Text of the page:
PHILADELPHIA -- The Giants truly, seriously envisioned their season ending on Feb. 4 in Minneapolis, in a storm of confetti at the end of Super Bowl LII. At the very least they expected a deep run into the playoffs in January.
Never in their wildest nightmares did they consider their season would end this soon.
It's hard to see it any other way, though, after they fell to 0-3 on Sunday with a 27-24 loss to the Philadelphia Eagles. Yes, anything's possible, even though history suggests otherwise. Only three 0-3 teams have made the playoffs in the last 27 years, and none since 1998. And sure, they are only two games back in the NFC East race.
But what they showed on Sunday was that they are a deeply flawed team with far more problems than just their struggling offense. There are too many leaks to plug, and it's hard to argue they have the players or coaches to do it. They are not the Super Bowl contenders they looked like they could be last season.
Instead, they are one of the most disappointing Giants teams in many, many years.
"A lot of guys are disappointed right now and rightfully so," Ben McAdoo said shortly after Eagles kicker Jake Elliott's game-winning 61-yard field goal squeezed through the uprights. "The game continues to teach us tough lessons that we have to learn from and learn from in a hurry and fix."
True. But fix, how? McAdoo tried desperately to fix his ailing offense by rolling out a no-huddle, up-tempo offense that was moving faster than any offense the Giants have ever shown before. The result, for the first three quarters, was zero points. And while the offense finally clicked in in the fourth quarter -- with the help of a huge Eagles turnover -- the overall results were still less than stellar. The self-destructed with four offensive penalties on their final two drives.
Overall, the Giants had 10 penalties for 137 yards, showing a startling lack of discipline. Seven of those came in the fourth quarter. That included Odell Beckham Jr.'s immature unsportsmanlike penalty for celebrating a touchdown by pretending to pee like a dog. That, by the way, was the Giants' second such penalty in their first two touchdowns, joining the Evan Engram celebration from last week when he grabbed his crotch.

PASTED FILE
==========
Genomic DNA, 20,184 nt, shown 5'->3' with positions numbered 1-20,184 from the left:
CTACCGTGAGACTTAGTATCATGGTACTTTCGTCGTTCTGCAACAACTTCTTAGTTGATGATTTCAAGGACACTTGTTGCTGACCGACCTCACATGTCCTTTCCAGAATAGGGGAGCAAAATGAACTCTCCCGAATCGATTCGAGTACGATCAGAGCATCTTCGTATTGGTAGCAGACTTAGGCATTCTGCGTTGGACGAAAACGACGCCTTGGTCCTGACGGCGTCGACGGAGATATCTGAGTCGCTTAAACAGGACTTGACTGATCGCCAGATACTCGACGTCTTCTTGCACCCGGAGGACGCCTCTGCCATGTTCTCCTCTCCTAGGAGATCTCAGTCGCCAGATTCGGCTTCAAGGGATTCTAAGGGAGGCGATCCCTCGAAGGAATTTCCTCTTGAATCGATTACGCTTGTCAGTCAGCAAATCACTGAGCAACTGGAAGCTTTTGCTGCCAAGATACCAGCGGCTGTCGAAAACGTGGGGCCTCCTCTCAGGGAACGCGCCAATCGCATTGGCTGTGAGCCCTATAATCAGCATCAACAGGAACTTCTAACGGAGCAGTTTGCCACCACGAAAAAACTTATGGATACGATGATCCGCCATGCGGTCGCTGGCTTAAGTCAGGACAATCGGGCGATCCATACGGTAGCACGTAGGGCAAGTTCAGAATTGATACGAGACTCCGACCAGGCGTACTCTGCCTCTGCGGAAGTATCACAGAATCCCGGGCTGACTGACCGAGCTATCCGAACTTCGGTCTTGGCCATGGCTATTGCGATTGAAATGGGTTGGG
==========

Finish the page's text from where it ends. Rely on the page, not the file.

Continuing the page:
Factor in an offensive line that still can't run block. (The Giants gained 49 yards on the ground on 2.9 yards per carry.) Add in a secondary that committed two costly pass interference penalties (both by Eli Apple) and couldn't stop the Eagles' final play that put them just barely in field goal range. Add in a punter that shanked a punt out of bounds at the worst possible time, setting up that field goal drive. And add in a defense that stunningly gave up 193 yards on the ground.
Fix all that? Where, exactly, are they supposed to begin?
"We are not playing well enough to win as a football team," McAdoo said. "We are irritable and we need to find a way to win a game. It's not going to get any easier."
"Yeah, we're in a tough spot," receiver Brandon Marshall said. "We're all kind of in shock a little bit. We've got to pick ourselves up quickly, get back to work and try to build off of whatever little victories we had today."
The little victories were definitely savored in the Giants locker room. They were particularly encouraged by their 24 fourth-quarter points and a passing attack that generated 204 yards and three touchdowns in the fourth quarter alone. Outside of two ugly interceptions, Eli Manning played well (35-of-47, 366 yards, three touchdowns). Sterling Shepard had a 77-yard touchdown catch, which almost made up for his drop in the end zone and inability to get the ball over the goal line on the play before. And excluding his peeing dog act, Beckham played well (9-79, two touchdowns) and even made a one-handed catch in the end zone.
Beckham even called the game "a step in the right direction," as hard as that is to believe.
But he believes.
"We've got 13 games left," Beckham said. "If we win 13 games we're 13-3, that's the bottom line. History really was meant to be rewritten and broken in every single way. So I'm not going to sit here and panic."
It's probably too late to panic anyway. It's really too late for anything. Yes, miracles can happen. The Giants haven't been mathematically eliminated yet. It just feels that way and looks that way, because there's been no signs of any reason to expect a miracle from this team.